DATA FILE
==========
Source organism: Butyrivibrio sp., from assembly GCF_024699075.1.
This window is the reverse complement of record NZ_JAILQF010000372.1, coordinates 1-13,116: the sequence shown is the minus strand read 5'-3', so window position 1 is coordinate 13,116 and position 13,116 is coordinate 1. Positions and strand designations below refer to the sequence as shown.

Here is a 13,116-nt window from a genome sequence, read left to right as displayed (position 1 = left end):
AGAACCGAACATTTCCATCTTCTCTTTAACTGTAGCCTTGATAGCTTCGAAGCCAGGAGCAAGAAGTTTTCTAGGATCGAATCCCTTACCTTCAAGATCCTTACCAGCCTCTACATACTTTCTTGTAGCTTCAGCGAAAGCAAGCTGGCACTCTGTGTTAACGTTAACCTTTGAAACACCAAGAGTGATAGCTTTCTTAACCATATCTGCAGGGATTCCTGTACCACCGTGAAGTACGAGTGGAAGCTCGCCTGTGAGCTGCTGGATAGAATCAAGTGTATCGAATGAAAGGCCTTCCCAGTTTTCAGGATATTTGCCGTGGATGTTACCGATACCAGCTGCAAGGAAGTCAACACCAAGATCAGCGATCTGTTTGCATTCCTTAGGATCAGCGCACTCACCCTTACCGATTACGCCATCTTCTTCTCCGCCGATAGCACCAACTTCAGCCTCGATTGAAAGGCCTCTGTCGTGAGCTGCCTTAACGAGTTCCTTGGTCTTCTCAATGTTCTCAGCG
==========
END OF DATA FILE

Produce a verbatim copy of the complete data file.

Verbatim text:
Source organism: Butyrivibrio sp., from assembly GCF_024699075.1.
This window is the reverse complement of record NZ_JAILQF010000372.1, coordinates 1-13,116: the sequence shown is the minus strand read 5'-3', so window position 1 is coordinate 13,116 and position 13,116 is coordinate 1. Positions and strand designations below refer to the sequence as shown.

Here is a 13,116-nt window from a genome sequence, read left to right as displayed (position 1 = left end):
AGAACCGAACATTTCCATCTTCTCTTTAACTGTAGCCTTGATAGCTTCGAAGCCAGGAGCAAGAAGTTTTCTAGGATCGAATCCCTTACCTTCAAGATCCTTACCAGCCTCTACATACTTTCTTGTAGCTTCAGCGAAAGCAAGCTGGCACTCTGTGTTAACGTTAACCTTTGAAACACCAAGAGTGATAGCTTTCTTAACCATATCTGCAGGGATTCCTGTACCACCGTGAAGTACGAGTGGAAGCTCGCCTGTGAGCTGCTGGATAGAATCAAGTGTATCGAATGAAAGGCCTTCCCAGTTTTCAGGATATTTGCCGTGGATGTTACCGATACCAGCTGCAAGGAAGTCAACACCAAGATCAGCGATCTGTTTGCATTCCTTAGGATCAGCGCACTCACCCTTACCGATTACGCCATCTTCTTCTCCGCCGATAGCACCAACTTCAGCCTCGATTGAAAGGCCTCTGTCGTGAGCTGCCTTAACGAGTTCCTTGGTCTTCTCAATGTTCTCAGCG